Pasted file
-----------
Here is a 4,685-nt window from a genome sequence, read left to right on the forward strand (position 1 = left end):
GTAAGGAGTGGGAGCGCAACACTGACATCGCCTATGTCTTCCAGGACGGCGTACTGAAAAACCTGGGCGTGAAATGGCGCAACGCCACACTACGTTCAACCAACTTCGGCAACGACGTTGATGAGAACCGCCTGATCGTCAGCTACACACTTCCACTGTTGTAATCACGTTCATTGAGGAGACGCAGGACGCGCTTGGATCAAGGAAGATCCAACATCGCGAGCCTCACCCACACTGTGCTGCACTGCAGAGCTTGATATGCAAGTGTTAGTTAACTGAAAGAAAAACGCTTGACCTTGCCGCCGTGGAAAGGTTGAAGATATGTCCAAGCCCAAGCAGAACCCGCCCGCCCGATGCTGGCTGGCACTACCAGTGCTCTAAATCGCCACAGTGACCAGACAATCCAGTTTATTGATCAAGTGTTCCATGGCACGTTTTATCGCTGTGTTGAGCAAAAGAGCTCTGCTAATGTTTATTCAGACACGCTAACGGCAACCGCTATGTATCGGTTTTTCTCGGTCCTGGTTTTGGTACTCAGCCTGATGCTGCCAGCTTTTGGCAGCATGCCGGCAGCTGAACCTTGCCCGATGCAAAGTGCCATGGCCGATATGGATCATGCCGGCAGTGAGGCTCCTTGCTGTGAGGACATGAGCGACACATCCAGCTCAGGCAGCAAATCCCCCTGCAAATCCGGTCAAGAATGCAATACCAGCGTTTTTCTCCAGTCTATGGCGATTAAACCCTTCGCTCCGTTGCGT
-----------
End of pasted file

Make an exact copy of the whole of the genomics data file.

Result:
Here is a 4,685-nt window from a genome sequence, read left to right on the forward strand (position 1 = left end):
GTAAGGAGTGGGAGCGCAACACTGACATCGCCTATGTCTTCCAGGACGGCGTACTGAAAAACCTGGGCGTGAAATGGCGCAACGCCACACTACGTTCAACCAACTTCGGCAACGACGTTGATGAGAACCGCCTGATCGTCAGCTACACACTTCCACTGTTGTAATCACGTTCATTGAGGAGACGCAGGACGCGCTTGGATCAAGGAAGATCCAACATCGCGAGCCTCACCCACACTGTGCTGCACTGCAGAGCTTGATATGCAAGTGTTAGTTAACTGAAAGAAAAACGCTTGACCTTGCCGCCGTGGAAAGGTTGAAGATATGTCCAAGCCCAAGCAGAACCCGCCCGCCCGATGCTGGCTGGCACTACCAGTGCTCTAAATCGCCACAGTGACCAGACAATCCAGTTTATTGATCAAGTGTTCCATGGCACGTTTTATCGCTGTGTTGAGCAAAAGAGCTCTGCTAATGTTTATTCAGACACGCTAACGGCAACCGCTATGTATCGGTTTTTCTCGGTCCTGGTTTTGGTACTCAGCCTGATGCTGCCAGCTTTTGGCAGCATGCCGGCAGCTGAACCTTGCCCGATGCAAAGTGCCATGGCCGATATGGATCATGCCGGCAGTGAGGCTCCTTGCTGTGAGGACATGAGCGACACATCCAGCTCAGGCAGCAAATCCCCCTGCAAATCCGGTCAAGAATGCAATACCAGCGTTTTTCTCCAGTCTATGGCGATTAAACCCTTCGCTCCGTTGCGT